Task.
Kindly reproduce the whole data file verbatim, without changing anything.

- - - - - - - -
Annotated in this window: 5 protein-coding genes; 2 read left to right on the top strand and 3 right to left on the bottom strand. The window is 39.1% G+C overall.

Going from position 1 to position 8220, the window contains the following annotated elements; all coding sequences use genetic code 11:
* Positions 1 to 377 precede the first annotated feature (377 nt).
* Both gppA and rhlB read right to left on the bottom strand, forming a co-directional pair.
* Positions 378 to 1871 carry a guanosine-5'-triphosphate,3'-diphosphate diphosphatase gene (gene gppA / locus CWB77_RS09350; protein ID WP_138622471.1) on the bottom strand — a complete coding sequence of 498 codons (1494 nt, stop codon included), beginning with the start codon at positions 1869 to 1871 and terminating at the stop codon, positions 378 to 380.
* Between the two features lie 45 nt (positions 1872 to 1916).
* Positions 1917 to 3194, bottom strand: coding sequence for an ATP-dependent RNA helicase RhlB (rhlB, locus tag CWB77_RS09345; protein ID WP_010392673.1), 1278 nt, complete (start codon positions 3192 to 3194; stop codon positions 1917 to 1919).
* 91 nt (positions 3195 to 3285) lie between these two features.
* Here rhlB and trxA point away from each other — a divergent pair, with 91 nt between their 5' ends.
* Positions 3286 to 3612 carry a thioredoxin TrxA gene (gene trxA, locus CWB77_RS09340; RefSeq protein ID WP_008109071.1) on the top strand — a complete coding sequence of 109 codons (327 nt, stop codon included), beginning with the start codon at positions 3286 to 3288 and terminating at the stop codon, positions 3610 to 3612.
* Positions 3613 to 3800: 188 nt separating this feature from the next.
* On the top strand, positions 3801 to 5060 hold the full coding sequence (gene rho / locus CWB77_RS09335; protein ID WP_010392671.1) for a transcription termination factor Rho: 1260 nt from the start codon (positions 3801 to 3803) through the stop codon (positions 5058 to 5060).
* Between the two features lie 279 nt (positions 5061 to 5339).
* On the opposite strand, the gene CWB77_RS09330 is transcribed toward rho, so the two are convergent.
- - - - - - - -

Annotated in this window: 5 protein-coding genes; 2 read left to right on the top strand and 3 right to left on the bottom strand. The window is 39.1% G+C overall.

Going from position 1 to position 8220, the window contains the following annotated elements; all coding sequences use genetic code 11:
* Positions 1 to 377 precede the first annotated feature (377 nt).
* Both gppA and rhlB read right to left on the bottom strand, forming a co-directional pair.
* Positions 378 to 1871 carry a guanosine-5'-triphosphate,3'-diphosphate diphosphatase gene (gene gppA / locus CWB77_RS09350; protein ID WP_138622471.1) on the bottom strand — a complete coding sequence of 498 codons (1494 nt, stop codon included), beginning with the start codon at positions 1869 to 1871 and terminating at the stop codon, positions 378 to 380.
* Between the two features lie 45 nt (positions 1872 to 1916).
* Positions 1917 to 3194, bottom strand: coding sequence for an ATP-dependent RNA helicase RhlB (rhlB, locus tag CWB77_RS09345; protein ID WP_010392673.1), 1278 nt, complete (start codon positions 3192 to 3194; stop codon positions 1917 to 1919).
* 91 nt (positions 3195 to 3285) lie between these two features.
* Here rhlB and trxA point away from each other — a divergent pair, with 91 nt between their 5' ends.
* Positions 3286 to 3612 carry a thioredoxin TrxA gene (gene trxA, locus CWB77_RS09340; RefSeq protein ID WP_008109071.1) on the top strand — a complete coding sequence of 109 codons (327 nt, stop codon included), beginning with the start codon at positions 3286 to 3288 and terminating at the stop codon, positions 3610 to 3612.
* Positions 3613 to 3800: 188 nt separating this feature from the next.
* On the top strand, positions 3801 to 5060 hold the full coding sequence (gene rho / locus CWB77_RS09335; protein ID WP_010392671.1) for a transcription termination factor Rho: 1260 nt from the start codon (positions 3801 to 3803) through the stop codon (positions 5058 to 5060).
* Between the two features lie 279 nt (positions 5061 to 5339).
* On the opposite strand, the gene CWB77_RS09330 is transcribed toward rho, so the two are convergent.